Now that Ryan Dempster has moved from the end of the bullpen to the starting rotation, the race is on to see which pitcher the Wrigley Field faithful will boo in his absence.
I don't mean to sound like a defeatist, but it's a tough gig closing out leads for Major League Baseball's most tormented franchise. Dempster converted 28 of 31 save opportunities last season, and Cubs fans were more galled by his flair for finding trouble than dazzled by his ability to tap dance out of it.
So who will pick up the baton from Dempster? Cubs manager Lou Piniella's choice will come down to Bob Howry, Kerry Wood or Carlos Marmol this spring. And Piniella's adamant that once he makes a decision, he'll stick with it.
Until, of course, he changes his mind.
The respective strengths of the three candidates give Piniella reason to believe he can't go wrong regardless of his choice.
Howry, 34, is the unflappable, reliable, "safe'' pick of the three. He notched 28 saves for the White Sox in 1999 in his second big league season and has 65 saves overall, so he's not going to melt upon exposure to the ninth inning.
Wood, who's gone through hell to resurrect his career at age 30, is the sentimental favorite. He still has swing-and-miss stuff -- as evidenced by his 24 strikeouts in 24 1/3 innings last season -- and he's mentally prepared to handle the ups and downs of the job after all that time on the disabled list.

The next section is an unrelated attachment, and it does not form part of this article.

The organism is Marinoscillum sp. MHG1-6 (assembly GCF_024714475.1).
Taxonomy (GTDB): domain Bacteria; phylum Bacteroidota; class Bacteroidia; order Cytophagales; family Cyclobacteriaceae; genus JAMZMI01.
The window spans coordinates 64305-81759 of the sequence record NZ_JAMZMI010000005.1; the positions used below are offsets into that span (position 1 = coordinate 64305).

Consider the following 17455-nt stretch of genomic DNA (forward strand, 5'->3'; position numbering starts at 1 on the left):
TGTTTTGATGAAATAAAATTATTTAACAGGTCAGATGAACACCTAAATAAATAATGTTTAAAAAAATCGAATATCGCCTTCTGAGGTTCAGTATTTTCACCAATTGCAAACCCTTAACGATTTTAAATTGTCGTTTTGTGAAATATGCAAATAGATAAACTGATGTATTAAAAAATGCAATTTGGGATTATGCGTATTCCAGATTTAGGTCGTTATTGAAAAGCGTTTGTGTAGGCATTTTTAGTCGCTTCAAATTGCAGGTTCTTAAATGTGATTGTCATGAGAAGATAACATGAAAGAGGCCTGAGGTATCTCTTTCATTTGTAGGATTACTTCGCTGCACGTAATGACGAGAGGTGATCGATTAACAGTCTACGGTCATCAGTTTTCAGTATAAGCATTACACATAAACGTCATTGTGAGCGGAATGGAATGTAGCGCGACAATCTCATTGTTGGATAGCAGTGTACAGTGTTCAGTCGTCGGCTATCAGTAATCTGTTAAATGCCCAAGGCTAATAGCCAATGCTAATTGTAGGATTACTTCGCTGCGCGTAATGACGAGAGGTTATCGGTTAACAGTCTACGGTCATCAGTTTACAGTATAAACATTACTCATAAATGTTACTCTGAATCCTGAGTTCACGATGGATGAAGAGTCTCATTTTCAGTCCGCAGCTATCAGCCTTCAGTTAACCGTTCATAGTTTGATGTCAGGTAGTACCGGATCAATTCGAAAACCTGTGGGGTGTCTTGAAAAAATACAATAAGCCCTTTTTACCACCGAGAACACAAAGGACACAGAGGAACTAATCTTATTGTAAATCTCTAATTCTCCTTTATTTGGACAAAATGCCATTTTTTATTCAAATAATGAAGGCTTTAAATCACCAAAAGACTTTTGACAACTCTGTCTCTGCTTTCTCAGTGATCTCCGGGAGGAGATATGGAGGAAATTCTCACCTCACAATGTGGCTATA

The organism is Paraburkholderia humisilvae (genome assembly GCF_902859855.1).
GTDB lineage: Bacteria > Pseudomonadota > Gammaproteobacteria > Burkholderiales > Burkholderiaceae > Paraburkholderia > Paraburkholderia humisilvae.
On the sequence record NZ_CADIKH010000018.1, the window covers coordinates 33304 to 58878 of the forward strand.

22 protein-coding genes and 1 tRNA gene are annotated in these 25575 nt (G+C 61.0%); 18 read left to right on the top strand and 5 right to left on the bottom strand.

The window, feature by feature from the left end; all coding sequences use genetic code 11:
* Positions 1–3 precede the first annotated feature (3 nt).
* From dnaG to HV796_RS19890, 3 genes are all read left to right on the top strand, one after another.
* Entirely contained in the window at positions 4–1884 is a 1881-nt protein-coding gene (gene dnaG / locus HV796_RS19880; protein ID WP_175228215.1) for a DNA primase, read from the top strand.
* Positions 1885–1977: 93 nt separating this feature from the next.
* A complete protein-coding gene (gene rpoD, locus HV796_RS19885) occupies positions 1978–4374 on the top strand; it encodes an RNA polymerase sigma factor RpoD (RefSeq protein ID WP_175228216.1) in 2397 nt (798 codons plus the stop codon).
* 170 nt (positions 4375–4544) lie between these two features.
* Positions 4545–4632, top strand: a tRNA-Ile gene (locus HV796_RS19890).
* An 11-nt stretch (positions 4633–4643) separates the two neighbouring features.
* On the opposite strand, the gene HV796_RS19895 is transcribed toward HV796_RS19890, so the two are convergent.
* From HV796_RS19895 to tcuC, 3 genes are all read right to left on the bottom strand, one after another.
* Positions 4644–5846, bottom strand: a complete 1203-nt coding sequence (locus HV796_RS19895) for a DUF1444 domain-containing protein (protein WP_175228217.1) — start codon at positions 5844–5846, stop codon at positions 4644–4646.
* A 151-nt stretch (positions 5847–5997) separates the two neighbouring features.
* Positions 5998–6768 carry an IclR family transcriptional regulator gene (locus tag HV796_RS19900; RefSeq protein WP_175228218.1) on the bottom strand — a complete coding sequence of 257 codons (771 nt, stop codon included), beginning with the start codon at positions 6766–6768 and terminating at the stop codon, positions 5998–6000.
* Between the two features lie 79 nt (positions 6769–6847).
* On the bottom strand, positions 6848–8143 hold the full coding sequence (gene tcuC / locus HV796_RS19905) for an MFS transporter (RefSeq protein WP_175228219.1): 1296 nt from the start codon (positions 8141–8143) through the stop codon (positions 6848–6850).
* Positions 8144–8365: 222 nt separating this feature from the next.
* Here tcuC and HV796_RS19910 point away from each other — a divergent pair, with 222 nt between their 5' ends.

And Marmol? He has youthful exuberance and the nastiest repertoire on his side. Marmol whiffed 96 batters in 69 1/3 innings last season, and the National League batted .169 against him. With his mid-90s fastball and traction-inducing breaking ball, Marmol will elicit the obligatory groans in opposing dugouts once he begins warming up in the pen.
On the other hand ... each pitcher also has a red flag or two that could give Piniella pause.
Howry has allowed 67 homers in 618 1/3 career innings, so he might be prone to some walk-off misadventures. He also has a track record for slow starts, as evidenced by his 11-20 record and 4.18 ERA in April and May.
Wood issues too many bases on balls, and his durability is a concern. Last year Wood worked both ends of a doubleheader against St. Louis on Sept. 15. Other than that, want to know how many times he pitched back-to-back days? Try zero. Can anyone see Piniella running him out there for three straight games when it's parka-and-earmuff weather in April?
Marmol has the inevitable "lack of experience" knock against him. But the big reason to avoid anointing him the Cubs' closer is that he's more valuable when he does the heavy lifting in the seventh and eighth. He stranded 36 of 41 inherited runners last year and pitched more than an inning a whopping 27 times. If he assumes the closer's job, it's going to seem like a vacation.
So who's it going to be? In the early stages of camp, Piniella has twice mentioned Howry as the front-runner. We'll take Sweet Lou at his word.
The favorite: Howry